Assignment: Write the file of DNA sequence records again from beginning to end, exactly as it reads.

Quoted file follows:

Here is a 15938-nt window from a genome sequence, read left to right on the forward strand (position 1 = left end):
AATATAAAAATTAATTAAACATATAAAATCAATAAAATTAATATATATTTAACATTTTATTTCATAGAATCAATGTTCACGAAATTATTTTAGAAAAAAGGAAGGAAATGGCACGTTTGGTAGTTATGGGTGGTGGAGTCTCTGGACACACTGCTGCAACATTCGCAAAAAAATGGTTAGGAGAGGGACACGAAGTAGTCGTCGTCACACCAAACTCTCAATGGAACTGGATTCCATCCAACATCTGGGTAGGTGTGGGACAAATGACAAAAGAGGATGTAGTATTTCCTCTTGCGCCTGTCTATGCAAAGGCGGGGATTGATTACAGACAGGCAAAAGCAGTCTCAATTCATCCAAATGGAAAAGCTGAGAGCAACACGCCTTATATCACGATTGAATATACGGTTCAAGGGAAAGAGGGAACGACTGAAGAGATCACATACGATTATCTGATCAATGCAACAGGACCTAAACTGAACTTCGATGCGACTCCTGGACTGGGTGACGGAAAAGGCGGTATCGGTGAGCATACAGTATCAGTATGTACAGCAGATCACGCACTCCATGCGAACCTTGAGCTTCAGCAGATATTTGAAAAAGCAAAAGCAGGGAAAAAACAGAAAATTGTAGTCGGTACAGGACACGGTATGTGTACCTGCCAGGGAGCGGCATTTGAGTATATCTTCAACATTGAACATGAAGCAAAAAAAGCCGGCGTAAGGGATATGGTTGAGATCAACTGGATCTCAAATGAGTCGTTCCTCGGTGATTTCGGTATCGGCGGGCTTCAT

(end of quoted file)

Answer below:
Here is a 15938-nt window from a genome sequence, read left to right on the forward strand (position 1 = left end):
AATATAAAAATTAATTAAACATATAAAATCAATAAAATTAATATATATTTAACATTTTATTTCATAGAATCAATGTTCACGAAATTATTTTAGAAAAAAGGAAGGAAATGGCACGTTTGGTAGTTATGGGTGGTGGAGTCTCTGGACACACTGCTGCAACATTCGCAAAAAAATGGTTAGGAGAGGGACACGAAGTAGTCGTCGTCACACCAAACTCTCAATGGAACTGGATTCCATCCAACATCTGGGTAGGTGTGGGACAAATGACAAAAGAGGATGTAGTATTTCCTCTTGCGCCTGTCTATGCAAAGGCGGGGATTGATTACAGACAGGCAAAAGCAGTCTCAATTCATCCAAATGGAAAAGCTGAGAGCAACACGCCTTATATCACGATTGAATATACGGTTCAAGGGAAAGAGGGAACGACTGAAGAGATCACATACGATTATCTGATCAATGCAACAGGACCTAAACTGAACTTCGATGCGACTCCTGGACTGGGTGACGGAAAAGGCGGTATCGGTGAGCATACAGTATCAGTATGTACAGCAGATCACGCACTCCATGCGAACCTTGAGCTTCAGCAGATATTTGAAAAAGCAAAAGCAGGGAAAAAACAGAAAATTGTAGTCGGTACAGGACACGGTATGTGTACCTGCCAGGGAGCGGCATTTGAGTATATCTTCAACATTGAACATGAAGCAAAAAAAGCCGGCGTAAGGGATATGGTTGAGATCAACTGGATCTCAAATGAGTCGTTCCTCGGTGATTTCGGTATCGGCGGGCTTCAT